'Transformers' Sequel Brings Jarring Issue of Race

Hollywood has a poor history of racial stereotyping, but how far is too far?

June 25, 2009, 3:02 PM

June 26, 2009 — -- Transformers: Revenge of the Fallen, the much-anticipated sequel to the surprise summer 2007 smash hit "Transformers" is taking fire for its comic relief: a pair of slang-spewing, illiterate Chevy hatchbacks named Skids and Mudflap. Much like criticism over the "Star Wars" Episode 1 character Jar Jar Binks, the robot duo is being labeled a racist caricature.

Though the pair fights alongside the Autobots, the robot protagonists of Michael Bay's explosive sequel, they do little real fighting and mostly squabble amongst themselves. One of them even sports an ornate gold tooth, serving no real function.

Bay did not return calls from ABCNews.com for comment, but dodged the claims of racial implications in an interview with the Associated Press.

"It's done in fun," Bay said. "I don't know if it's stereotypes — they are robots, by the way. These are the voice actors. This is kind of the direction they were taking the characters and we went with it." Bay said the twins' parts "were kind of written but not really written, so the voice actors is when we started to really kind of come up with their characters."

Film critic Roger Ebert told ABCNews.com in an e-mail that "the total effect of the film is horrible."

Although racial ignorance has always been common in Hollywood movies, Ebert said movies have eased up on the implications in recent years.

"Some stereotyping still takes place," Ebert said. "In films aimed at black consumers, such as Tyler Perry's 'Madea,' it's in the nature of an inside joke. When outsiders do it, it loses its humor and is simply offensive."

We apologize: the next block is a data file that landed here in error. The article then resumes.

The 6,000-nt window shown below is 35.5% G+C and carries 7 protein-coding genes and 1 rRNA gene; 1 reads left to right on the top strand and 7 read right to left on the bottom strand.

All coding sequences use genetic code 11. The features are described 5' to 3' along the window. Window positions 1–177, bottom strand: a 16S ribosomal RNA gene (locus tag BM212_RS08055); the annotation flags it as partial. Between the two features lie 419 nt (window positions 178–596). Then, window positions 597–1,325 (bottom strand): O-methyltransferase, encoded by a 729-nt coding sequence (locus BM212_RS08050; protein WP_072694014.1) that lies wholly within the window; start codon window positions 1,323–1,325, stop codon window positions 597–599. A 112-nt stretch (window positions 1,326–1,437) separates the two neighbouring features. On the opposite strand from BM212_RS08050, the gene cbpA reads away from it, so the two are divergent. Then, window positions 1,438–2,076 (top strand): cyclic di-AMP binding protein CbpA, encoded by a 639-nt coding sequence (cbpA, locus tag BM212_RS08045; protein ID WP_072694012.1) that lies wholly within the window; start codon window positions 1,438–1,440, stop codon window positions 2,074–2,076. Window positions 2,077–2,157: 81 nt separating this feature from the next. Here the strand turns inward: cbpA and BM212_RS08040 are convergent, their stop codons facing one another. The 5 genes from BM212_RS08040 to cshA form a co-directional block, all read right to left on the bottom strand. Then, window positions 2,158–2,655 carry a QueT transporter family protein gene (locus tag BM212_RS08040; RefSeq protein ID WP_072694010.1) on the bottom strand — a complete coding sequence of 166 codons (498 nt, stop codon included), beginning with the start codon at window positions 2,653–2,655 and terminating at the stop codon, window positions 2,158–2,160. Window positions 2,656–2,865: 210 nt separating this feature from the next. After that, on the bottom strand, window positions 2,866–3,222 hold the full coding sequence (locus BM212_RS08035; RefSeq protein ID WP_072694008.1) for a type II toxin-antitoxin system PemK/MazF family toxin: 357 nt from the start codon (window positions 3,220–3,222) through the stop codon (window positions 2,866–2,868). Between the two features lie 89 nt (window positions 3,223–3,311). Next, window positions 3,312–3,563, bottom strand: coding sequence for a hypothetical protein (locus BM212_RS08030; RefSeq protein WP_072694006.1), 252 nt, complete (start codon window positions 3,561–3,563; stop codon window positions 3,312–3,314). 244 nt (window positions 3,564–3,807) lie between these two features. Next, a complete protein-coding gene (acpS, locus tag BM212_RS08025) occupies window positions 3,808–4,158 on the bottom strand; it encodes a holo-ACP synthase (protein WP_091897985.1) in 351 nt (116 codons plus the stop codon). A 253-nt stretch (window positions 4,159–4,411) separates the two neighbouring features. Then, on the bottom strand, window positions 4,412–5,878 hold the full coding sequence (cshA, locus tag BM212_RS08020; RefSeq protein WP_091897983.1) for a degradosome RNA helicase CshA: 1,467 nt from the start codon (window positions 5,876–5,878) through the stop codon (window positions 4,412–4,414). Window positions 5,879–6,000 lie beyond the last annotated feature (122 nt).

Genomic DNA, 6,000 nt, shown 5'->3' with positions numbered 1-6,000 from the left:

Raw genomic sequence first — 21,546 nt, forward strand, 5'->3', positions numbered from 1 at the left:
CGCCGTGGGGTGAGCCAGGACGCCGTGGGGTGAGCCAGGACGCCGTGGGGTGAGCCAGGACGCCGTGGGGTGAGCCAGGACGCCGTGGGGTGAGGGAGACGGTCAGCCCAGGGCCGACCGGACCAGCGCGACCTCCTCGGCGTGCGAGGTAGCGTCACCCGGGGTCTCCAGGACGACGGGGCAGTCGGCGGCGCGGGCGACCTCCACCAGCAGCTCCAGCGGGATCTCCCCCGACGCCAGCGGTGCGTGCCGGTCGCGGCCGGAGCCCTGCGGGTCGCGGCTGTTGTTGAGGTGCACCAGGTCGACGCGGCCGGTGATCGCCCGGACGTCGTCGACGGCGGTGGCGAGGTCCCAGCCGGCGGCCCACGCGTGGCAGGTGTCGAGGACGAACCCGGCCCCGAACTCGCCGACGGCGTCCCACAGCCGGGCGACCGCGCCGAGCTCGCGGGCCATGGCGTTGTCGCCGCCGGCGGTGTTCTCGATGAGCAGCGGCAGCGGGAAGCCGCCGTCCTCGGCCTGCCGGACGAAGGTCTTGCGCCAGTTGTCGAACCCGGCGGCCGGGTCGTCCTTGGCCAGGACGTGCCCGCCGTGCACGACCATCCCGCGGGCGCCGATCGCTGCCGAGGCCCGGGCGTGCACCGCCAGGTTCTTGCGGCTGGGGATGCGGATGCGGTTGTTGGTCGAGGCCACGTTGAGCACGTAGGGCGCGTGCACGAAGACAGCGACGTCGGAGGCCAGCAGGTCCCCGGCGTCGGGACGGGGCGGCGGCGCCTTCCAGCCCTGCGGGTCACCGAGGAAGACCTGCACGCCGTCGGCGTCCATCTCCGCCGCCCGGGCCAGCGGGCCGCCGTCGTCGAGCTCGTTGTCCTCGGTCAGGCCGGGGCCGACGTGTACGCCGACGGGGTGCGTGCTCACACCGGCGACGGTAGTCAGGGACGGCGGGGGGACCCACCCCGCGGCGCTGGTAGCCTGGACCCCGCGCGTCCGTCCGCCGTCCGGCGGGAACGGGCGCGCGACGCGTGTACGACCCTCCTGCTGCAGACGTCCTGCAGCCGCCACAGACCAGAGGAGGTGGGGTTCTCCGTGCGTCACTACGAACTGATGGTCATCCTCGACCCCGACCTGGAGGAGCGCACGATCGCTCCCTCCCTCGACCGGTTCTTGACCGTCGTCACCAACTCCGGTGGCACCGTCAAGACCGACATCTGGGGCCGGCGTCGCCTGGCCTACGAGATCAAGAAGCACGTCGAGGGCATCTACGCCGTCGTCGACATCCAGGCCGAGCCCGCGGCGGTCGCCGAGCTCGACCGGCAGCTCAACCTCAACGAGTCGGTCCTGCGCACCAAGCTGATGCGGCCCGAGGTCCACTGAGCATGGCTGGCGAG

Regardless, Skids and Mudflap are raising the renewing debate over whether Hollywood has a bad rap sheet for being racially insensitive in the name of comic relief.

Stephen Ziatz, 20, who saw the midnight showing of the Transformers sequel in Pittsburgh, told ABCNews.com he was not surprised by the racial implications in the movie, but thought it was inappropriate since many children are bound to see the summer blockbuster.

"Everyone in the theater laughed," Ziatz said. "The robots were red and green, not even black. I was surprised they used derogatory terms since those two characters were really aimed towards kids because they're silly, immature robots."

The Paramount movie broke the midnight opening record and went on to gross over $60 million, which is the best opening day ever for a Wednesday release at the domestic box office.

Ziatz, a self-described "movie buff" who has seen over 2,000 movies, said all five of the Pittsburgh IMAX Theater midnight showings were sold out with people of all ages at the PG-13 film.

The movie takes jabs at people of all races, according to the movie blog UGO. One character is referred to as having a "public fro-head" and being a "chia pet."

Ironically, the voice behind Mudflap is actor Reno Wilson, who is black. The voice of Skid is Tom Kenny, a white actor.

Wilson told the AP it's not fair to assume the characters are black. When he took the role, he was told that the alien robots learned about human culture through the Web and that the twins were "wannabe gangster types."

Although moviegoers and critics can take the street slang of the characters however they want, critics say Skids and Mudflap are Jar Jar Binks Part II.

Binks was a wide-eyed, floppy-eared lizard of sorts who stuttered and spoke broken English. Like Bay, Star Wars director George Lucas said in a 1999 press release that Binks was "just part of the imaginative fantasy that is 'Star Wars.'"

Ebert said everything in the new 'Transformers' movie just adds to the awfulness.

"Michael Bay doesn't have a clue. If your intention as a director is to create 'good fun' and your audience doesn't get that, then as a director you have not succeeded."

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